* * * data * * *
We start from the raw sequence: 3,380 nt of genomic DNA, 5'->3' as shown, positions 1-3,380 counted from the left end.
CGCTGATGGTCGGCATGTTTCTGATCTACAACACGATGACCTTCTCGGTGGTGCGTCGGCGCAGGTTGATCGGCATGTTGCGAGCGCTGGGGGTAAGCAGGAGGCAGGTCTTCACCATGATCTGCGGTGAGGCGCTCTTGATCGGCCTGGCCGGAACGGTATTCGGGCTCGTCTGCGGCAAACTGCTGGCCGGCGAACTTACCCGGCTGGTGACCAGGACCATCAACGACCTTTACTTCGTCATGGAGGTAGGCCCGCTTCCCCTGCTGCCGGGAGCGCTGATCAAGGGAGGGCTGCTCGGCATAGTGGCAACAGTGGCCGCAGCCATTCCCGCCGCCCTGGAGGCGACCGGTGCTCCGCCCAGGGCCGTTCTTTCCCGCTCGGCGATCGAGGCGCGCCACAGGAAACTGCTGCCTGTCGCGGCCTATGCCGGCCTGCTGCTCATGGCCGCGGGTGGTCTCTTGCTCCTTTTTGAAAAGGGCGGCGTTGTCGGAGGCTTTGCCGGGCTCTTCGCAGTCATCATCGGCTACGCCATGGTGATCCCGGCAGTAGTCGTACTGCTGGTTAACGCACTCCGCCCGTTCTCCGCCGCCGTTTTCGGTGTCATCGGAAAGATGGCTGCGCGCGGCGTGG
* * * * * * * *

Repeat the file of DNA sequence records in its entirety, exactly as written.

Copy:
We start from the raw sequence: 3,380 nt of genomic DNA, 5'->3' as shown, positions 1-3,380 counted from the left end.
CGCTGATGGTCGGCATGTTTCTGATCTACAACACGATGACCTTCTCGGTGGTGCGTCGGCGCAGGTTGATCGGCATGTTGCGAGCGCTGGGGGTAAGCAGGAGGCAGGTCTTCACCATGATCTGCGGTGAGGCGCTCTTGATCGGCCTGGCCGGAACGGTATTCGGGCTCGTCTGCGGCAAACTGCTGGCCGGCGAACTTACCCGGCTGGTGACCAGGACCATCAACGACCTTTACTTCGTCATGGAGGTAGGCCCGCTTCCCCTGCTGCCGGGAGCGCTGATCAAGGGAGGGCTGCTCGGCATAGTGGCAACAGTGGCCGCAGCCATTCCCGCCGCCCTGGAGGCGACCGGTGCTCCGCCCAGGGCCGTTCTTTCCCGCTCGGCGATCGAGGCGCGCCACAGGAAACTGCTGCCTGTCGCGGCCTATGCCGGCCTGCTGCTCATGGCCGCGGGTGGTCTCTTGCTCCTTTTTGAAAAGGGCGGCGTTGTCGGAGGCTTTGCCGGGCTCTTCGCAGTCATCATCGGCTACGCCATGGTGATCCCGGCAGTAGTCGTACTGCTGGTTAACGCACTCCGCCCGTTCTCCGCCGCCGTTTTCGGTGTCATCGGAAAGATGGCTGCGCGCGGCGTGG